Just after the weld, while the block is still yellow hot, those binding wires should be removed. Remember these have been holding that loose stack of plates together during the initial heat to welding temperature. There is a bit of a trick to this - getting the thick stack to temperature WITHOUT burning off the much thinner wires. An alternative to using wires would be to MIG weld the plates together at the end. I'm more of a traditionalist - and the wire method is how I learned (and teach for that matter). Reguardless, the wires are now loosely welded into the flat side of the block. These are removed by grabbing the loose sides with a pair of pliers and then with a rolling motion pulling each set free. You could weld the wires into the block of course, but the way they project from the sides would make this difficult and messy. Removing the wires should be done as quickly as possible to preserve the heat in the block and reduce exposure to room oxygen (limiting scale formation).

Once the wires are removed, the block has the edges quickly wire brushed to remove old flux and any fire scale. If the hammer stokes of the first weld have been controlled and even, the sides should have remained relatively straight. The sides all round are fluxed again and the block returned to the fire. The block is once again returned to an even welding heat throughout. Careful observation during this heating will point out any areas were the initial weld may be imperfect. This will show in colour breaks through the material. Ideally there will be none of this, but if its obvious an area of the block is not welded, a second hand hammered weld may be required.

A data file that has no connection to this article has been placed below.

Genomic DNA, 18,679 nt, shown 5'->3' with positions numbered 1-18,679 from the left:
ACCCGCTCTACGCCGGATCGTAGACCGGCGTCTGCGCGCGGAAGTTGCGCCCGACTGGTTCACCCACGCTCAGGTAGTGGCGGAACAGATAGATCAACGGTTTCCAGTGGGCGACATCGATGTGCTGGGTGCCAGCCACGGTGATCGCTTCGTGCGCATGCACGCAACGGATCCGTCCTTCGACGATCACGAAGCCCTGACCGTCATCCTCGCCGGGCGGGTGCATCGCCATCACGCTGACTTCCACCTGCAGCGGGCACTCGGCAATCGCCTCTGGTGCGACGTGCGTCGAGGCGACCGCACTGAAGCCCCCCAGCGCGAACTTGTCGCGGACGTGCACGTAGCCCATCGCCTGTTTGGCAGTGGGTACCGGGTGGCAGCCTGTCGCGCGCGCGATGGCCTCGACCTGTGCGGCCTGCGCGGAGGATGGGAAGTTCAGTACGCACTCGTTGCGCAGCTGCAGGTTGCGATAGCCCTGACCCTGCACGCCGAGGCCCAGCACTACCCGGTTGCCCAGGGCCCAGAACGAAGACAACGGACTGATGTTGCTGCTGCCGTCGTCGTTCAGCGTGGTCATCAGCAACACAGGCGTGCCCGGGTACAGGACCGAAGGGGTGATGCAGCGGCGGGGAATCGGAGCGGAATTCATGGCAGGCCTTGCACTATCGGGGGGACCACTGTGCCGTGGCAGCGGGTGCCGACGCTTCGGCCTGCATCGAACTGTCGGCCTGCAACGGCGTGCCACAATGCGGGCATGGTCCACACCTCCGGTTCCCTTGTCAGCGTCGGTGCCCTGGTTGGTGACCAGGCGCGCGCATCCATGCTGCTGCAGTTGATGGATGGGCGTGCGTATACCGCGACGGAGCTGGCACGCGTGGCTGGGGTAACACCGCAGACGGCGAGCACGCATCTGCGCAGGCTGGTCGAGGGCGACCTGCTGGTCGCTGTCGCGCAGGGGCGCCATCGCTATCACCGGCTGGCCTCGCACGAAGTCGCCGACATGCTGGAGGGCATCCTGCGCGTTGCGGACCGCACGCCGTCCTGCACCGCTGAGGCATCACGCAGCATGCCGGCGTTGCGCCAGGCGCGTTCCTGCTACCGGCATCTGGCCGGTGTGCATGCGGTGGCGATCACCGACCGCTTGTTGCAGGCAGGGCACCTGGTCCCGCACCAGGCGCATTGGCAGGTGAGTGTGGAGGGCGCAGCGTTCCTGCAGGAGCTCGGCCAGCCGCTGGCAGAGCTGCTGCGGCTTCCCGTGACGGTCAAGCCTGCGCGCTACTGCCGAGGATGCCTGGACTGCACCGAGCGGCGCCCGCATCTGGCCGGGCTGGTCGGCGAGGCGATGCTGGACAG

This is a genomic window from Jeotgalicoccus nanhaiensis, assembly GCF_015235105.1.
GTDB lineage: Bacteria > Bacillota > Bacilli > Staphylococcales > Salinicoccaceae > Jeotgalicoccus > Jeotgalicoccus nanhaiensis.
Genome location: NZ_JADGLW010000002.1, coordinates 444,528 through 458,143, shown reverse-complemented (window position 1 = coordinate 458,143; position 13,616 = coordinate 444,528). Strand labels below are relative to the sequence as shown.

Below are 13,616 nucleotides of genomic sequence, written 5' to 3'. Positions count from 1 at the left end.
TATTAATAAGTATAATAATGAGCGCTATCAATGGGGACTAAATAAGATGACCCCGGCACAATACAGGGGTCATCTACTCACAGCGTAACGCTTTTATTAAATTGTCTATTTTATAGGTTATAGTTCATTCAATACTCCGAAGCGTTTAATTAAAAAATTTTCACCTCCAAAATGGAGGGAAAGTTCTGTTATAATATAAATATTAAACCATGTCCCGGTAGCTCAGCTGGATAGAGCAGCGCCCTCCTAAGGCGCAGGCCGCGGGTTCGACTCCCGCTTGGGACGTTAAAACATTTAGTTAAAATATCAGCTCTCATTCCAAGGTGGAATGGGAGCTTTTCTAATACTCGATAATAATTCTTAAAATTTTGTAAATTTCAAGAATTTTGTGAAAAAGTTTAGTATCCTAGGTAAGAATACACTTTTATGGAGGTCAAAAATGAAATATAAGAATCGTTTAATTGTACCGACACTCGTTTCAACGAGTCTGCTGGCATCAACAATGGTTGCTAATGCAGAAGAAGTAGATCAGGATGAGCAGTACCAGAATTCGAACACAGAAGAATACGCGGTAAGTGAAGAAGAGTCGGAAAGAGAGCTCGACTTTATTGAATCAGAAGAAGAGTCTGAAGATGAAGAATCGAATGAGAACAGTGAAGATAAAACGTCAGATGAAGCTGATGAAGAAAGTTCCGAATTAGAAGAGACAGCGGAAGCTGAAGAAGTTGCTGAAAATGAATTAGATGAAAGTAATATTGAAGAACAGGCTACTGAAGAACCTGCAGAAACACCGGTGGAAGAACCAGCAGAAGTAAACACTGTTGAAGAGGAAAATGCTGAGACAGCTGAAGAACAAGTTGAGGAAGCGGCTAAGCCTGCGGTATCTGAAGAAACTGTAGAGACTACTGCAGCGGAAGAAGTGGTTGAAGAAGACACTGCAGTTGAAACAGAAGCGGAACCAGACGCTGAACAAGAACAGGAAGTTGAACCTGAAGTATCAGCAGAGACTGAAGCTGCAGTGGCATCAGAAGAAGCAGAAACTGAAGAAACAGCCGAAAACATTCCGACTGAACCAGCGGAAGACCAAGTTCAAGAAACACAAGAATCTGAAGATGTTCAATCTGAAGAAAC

Now, I used to do my second consolidation weld using a heavier (1.5 kg / 3.5 lb) hand hammer. And then go on, again by hand, to flatten and draw out the welded billet. This process of a single weld and draw, undertaken alone, would take me roughly 2 1/2 hours. I could manage this heavy work three times over the course of two days - and then would have to take a half day off to rest. A couple of years back I invested in the first prototype of David Robertson's small air hammers. This tool, with the required air compressor, was not cheap. It does have the great advantage of not only speeding the time of drawing out, but more importantly to me (especially these days!) using MACHINE rather than MUSCLE power.
The second consolidation weld is thus taken under the air hammer. The force of the hammer ensures that the entire height of the stack is correctly welded. Starting at a welding heat also means a considerable amount of the drawing out also can occur in the same step. I work over the entire bar quickly to ensure the welds, then concentrate on drawing out using the residual orange heat.

This shows the relative size of that first weld to draw sequence. The upper stack is ready for the fire, the lower billet has been tack welded, consolidation welded with first draw. the width of both of these remains at roughly 1". You can clearly see how the thickness has been converted to length. The dark bands that show on the welded billet are the iron layers. The central bar is a core rod drawn to rough length for comparison.
I have been welding the prepared stacks two at a time. The process is to weld and run the first draw, then weld the second stack. Once both billets look pretty much as you see above, I will then finish up drawing the two to rough length. I never make it practice to attempt more than TWO billets welded as described in a single fire - or as a single work session. Both the fire and myself are too tired to perform correctly on a third weld series!

Here you can see the process of drawing the roughly 1/2 thick by 10 inch long billet out to a rough core rod. At this point I am taking each of the potential cores out to roughly 3/8 square by 24". Once all the stacks are welded, I will determine the actual length and dimension required and prepare them for the twisting process that is the hallmark of a pattern welded blade.

More to come...

1 comment:

Stephen Renico said...

Fascinating stuff. I can't wait to see the finished product.

How did the Vikings pattern weld in the old days before powerhammers? For example, were river-powered triphammers common? Or did they just do it the old fashioned way- one guy holding the billet and one guy using a big hammer?


February 15 - May 15, 2012 : Supported by a Crafts Projects - Creation and Development Grant